[shown above] Ruhal Ahmed, a former Guantanamo Bay detainee, in an interview in which he discusses Omar Khadr. Ahmed stammers,
“I think he was a strong kid.
I think, you know, being much older, much older than him, I did feel that, sometimes, I needed to look out for him and I think so did the other prisoners around him feel the same. But obviously, being in Guantanamo, you can’t really look out for one another.
Uh, it’s, it’s, it’s difficult you know, today I’m here, and I’m, I’m thinking of, thinking of him and he’s still in prison and he’s still, still a kid. I don’t know really what I would say to him. It doesn’t seem, it doesn’t seem fair that he’s still there and, and I’m here.”
Khadr, a Canadian, was taken into US custody at the age of fifteen, tortured and refused medical attention because he wouldn’t attest to being a member of Al Qaeda, even though he was shot three times in the chest and had shrapnel embedded in his eyes and right shoulder. As a result, Khadr’s left eye is now permanently blind, the vision in his right eye is deteriorating, he develops severe pain in his right shoulder when the temperature drops, and he suffers from extreme nightmares.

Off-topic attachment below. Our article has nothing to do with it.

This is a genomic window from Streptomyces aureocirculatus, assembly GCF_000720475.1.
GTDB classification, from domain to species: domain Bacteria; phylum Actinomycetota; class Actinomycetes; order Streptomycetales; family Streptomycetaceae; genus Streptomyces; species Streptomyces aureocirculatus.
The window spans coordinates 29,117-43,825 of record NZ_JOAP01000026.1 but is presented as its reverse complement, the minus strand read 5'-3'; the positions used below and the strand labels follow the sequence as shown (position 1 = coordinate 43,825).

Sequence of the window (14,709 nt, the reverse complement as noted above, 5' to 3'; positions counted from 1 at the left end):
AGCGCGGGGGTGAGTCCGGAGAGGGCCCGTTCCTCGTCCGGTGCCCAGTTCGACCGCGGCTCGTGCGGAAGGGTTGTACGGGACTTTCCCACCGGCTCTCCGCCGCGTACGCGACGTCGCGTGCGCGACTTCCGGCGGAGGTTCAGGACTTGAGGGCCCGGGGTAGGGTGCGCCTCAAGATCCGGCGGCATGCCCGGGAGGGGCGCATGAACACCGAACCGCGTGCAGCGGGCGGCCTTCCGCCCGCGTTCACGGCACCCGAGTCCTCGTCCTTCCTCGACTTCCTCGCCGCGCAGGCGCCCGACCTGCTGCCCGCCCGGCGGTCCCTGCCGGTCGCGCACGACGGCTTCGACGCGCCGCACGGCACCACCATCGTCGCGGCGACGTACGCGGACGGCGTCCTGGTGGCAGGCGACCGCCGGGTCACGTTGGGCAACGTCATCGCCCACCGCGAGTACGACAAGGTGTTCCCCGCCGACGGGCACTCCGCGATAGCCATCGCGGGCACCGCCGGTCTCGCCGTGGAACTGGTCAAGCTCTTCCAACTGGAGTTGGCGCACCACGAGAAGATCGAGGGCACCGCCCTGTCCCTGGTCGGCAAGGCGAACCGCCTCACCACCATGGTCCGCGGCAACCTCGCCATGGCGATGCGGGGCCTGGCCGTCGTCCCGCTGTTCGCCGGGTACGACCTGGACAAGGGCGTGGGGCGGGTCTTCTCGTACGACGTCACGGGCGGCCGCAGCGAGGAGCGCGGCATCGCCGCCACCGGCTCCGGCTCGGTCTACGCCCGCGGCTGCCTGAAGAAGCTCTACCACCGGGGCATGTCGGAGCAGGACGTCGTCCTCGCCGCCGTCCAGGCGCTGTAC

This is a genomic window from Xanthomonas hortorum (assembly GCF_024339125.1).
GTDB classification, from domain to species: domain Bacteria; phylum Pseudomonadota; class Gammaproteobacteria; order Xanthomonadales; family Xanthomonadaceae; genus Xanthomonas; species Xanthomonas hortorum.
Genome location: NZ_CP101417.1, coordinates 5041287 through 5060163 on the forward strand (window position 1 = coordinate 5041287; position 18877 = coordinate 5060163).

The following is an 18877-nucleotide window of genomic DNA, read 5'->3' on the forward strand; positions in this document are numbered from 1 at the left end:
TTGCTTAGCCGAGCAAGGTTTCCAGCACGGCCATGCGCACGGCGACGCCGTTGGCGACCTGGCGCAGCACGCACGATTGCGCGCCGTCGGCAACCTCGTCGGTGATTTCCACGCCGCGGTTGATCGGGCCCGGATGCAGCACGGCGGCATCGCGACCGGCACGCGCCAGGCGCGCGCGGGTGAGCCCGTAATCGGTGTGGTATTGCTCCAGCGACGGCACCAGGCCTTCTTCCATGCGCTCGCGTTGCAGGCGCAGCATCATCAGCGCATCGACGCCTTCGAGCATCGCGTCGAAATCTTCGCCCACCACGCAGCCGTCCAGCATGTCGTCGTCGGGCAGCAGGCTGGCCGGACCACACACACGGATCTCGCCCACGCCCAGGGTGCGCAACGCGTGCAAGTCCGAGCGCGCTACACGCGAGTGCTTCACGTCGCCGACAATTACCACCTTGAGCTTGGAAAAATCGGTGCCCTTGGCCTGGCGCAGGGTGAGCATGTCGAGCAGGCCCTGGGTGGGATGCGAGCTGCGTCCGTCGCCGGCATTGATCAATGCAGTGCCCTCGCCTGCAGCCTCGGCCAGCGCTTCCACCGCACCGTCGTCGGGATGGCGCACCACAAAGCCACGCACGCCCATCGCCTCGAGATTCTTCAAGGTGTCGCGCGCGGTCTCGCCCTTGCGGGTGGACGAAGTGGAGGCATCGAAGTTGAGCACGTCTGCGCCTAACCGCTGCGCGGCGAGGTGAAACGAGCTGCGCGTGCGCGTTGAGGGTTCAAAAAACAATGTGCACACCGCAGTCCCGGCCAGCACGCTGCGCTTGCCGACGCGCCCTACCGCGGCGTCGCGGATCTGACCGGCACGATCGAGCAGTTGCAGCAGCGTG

Ahmed, who was imprisoned in the cell next to him for some time, reported that Khadr would return from interrogations (where he would be tortured) crying and would huddle in a corner of his cell with his blanket over his head.
Shafiq Rasul, another former Guantanamo Bay detainee, stated that although Khadr was forced to mature due to his harsh treatment and torture, he still had the mentality of a child. Guantanamo Bay’s Muslim chaplain James Yee confirmed this by reporting that Khadr had been given a Mickey Mouse book in a surprising act of kindness by one of his interrogators, and that he slept with it clutched to his (injured) chest. Muneer Ahmad, one of Khadr’s first attorneys, reported that at their first meeting at Guantanamo, Khadr asked for nothing other than colouring books, car magazines and pictures of big animals and played with the attorney’s ink pens and digital watch.
Khadr has been incarcerated at Guantanamo Bay since 2002, and is now 25 years old.